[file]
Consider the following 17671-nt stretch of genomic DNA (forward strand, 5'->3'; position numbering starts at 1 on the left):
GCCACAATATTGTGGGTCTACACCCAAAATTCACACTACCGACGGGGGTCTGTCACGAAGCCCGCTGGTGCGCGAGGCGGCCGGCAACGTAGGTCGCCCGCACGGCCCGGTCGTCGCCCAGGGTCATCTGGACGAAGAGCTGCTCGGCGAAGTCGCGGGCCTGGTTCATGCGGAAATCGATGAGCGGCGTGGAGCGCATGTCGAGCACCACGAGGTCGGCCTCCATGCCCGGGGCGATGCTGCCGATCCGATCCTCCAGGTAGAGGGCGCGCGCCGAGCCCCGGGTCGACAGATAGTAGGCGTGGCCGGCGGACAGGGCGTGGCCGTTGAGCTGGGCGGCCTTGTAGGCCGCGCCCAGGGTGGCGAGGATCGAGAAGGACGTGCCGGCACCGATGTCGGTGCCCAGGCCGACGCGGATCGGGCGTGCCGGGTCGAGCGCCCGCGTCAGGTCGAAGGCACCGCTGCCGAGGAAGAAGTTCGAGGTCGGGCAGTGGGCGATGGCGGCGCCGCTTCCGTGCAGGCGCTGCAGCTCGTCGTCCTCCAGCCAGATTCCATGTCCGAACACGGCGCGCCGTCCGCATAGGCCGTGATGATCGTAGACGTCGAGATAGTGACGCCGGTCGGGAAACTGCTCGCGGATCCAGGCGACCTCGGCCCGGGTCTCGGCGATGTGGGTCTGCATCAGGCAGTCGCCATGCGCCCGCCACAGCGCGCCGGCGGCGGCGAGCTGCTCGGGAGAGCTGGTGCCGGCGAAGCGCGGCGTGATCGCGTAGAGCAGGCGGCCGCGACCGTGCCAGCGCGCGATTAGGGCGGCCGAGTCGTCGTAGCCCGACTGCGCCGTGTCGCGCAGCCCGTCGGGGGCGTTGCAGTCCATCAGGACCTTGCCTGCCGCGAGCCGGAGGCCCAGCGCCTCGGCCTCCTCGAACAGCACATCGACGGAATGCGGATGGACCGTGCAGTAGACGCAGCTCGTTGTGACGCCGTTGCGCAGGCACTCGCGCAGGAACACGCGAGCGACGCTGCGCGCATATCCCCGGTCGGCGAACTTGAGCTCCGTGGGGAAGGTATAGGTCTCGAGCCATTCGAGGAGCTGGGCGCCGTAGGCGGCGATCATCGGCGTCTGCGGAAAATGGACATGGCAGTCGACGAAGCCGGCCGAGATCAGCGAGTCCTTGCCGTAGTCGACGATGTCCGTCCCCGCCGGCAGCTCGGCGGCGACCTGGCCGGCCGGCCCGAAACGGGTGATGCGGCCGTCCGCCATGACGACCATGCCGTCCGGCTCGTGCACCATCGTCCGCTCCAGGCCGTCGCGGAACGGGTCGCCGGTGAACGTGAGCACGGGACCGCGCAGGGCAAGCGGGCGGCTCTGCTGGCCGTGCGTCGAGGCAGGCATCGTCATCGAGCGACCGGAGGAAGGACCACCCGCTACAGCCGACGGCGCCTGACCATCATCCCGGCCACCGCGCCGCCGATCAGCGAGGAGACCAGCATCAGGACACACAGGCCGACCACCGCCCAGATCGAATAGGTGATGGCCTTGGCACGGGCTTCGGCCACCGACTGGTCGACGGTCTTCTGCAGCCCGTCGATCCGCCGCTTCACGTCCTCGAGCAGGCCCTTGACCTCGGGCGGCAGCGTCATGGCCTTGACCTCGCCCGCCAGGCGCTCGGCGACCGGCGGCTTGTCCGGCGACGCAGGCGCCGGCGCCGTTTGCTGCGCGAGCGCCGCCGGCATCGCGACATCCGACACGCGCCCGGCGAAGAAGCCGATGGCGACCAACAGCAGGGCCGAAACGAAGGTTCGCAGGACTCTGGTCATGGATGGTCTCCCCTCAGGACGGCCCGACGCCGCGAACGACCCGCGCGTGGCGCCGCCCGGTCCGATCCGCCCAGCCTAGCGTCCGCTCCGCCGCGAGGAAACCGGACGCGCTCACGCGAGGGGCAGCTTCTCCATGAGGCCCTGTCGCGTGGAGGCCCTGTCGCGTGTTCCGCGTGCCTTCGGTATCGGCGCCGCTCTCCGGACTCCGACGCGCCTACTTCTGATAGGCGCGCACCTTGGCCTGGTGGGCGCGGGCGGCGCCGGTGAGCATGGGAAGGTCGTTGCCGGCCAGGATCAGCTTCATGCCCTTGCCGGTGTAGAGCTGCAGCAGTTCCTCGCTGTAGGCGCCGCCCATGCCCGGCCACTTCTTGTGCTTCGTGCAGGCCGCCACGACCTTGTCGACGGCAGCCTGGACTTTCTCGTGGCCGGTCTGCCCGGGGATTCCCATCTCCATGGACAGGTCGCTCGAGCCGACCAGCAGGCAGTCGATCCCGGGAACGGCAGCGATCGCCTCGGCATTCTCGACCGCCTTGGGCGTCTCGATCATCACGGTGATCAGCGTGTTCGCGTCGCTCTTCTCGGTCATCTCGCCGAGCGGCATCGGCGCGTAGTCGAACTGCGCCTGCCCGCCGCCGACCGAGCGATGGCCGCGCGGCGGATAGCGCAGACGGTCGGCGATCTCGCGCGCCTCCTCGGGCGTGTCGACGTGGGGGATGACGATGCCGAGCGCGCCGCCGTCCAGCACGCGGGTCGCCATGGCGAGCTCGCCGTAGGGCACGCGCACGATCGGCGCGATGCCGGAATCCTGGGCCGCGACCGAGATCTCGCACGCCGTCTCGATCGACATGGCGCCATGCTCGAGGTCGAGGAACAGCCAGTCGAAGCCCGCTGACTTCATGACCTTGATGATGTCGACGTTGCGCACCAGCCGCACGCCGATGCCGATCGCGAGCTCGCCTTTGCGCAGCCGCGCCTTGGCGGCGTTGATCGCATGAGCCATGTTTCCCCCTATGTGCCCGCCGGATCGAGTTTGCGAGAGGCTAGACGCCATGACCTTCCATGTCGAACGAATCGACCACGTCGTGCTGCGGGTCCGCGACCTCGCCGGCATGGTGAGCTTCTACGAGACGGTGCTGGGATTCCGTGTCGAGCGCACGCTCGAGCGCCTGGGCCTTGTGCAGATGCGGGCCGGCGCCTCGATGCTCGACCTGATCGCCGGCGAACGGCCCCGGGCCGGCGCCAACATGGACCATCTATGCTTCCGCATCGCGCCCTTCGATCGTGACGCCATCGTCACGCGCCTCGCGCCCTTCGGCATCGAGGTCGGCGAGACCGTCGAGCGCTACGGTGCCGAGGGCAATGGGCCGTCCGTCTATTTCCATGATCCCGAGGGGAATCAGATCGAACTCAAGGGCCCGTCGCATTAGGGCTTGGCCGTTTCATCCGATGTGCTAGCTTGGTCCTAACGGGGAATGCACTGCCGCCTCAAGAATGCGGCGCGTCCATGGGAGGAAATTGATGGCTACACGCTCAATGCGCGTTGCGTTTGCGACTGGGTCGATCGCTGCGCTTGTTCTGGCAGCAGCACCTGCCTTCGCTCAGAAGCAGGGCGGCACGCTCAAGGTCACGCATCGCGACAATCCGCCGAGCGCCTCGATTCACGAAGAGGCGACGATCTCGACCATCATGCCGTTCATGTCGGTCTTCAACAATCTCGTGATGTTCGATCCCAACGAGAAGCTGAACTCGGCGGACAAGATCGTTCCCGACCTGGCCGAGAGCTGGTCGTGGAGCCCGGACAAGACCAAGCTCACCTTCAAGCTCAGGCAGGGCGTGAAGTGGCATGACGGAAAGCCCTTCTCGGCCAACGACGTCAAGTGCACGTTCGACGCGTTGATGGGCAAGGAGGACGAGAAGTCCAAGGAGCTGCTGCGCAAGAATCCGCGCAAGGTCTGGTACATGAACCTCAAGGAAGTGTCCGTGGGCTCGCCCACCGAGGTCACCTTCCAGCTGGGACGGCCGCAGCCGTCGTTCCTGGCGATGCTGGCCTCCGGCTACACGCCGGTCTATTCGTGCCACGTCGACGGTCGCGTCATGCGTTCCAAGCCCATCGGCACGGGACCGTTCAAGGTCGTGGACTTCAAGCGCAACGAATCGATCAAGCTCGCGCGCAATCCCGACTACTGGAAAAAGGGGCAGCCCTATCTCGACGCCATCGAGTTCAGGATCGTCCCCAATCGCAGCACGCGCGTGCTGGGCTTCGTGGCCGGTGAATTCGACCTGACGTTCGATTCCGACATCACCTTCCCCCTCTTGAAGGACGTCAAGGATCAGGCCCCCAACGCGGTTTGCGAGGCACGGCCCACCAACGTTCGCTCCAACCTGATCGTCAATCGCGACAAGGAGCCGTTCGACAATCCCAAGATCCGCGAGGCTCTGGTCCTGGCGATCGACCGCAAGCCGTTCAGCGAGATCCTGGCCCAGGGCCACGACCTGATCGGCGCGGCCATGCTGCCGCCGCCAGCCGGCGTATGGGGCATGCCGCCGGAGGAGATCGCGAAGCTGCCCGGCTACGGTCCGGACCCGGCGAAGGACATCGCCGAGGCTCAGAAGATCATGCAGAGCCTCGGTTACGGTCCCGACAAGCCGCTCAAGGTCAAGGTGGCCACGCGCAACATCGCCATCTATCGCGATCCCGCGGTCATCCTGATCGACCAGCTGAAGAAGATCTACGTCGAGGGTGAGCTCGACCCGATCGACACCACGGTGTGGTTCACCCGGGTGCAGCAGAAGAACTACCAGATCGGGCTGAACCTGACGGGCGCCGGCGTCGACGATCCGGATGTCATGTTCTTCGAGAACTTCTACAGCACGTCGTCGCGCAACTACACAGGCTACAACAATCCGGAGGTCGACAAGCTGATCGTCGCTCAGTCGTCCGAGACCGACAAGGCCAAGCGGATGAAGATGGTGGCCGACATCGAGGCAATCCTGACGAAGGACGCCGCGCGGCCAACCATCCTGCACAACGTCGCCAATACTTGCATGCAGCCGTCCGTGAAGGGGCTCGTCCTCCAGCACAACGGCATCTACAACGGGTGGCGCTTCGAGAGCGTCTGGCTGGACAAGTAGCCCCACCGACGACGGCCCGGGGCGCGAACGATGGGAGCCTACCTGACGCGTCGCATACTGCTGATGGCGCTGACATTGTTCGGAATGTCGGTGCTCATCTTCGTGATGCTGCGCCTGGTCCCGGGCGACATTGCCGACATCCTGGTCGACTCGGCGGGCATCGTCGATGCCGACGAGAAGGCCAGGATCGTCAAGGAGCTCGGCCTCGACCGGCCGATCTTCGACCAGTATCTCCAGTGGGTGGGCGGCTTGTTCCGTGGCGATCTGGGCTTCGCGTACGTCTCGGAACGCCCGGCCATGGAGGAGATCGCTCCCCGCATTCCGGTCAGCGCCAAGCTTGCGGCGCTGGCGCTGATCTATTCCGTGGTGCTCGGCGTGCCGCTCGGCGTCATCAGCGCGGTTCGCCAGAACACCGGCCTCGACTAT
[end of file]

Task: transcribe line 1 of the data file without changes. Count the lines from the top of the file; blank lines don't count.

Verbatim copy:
Consider the following 17671-nt stretch of genomic DNA (forward strand, 5'->3'; position numbering starts at 1 on the left):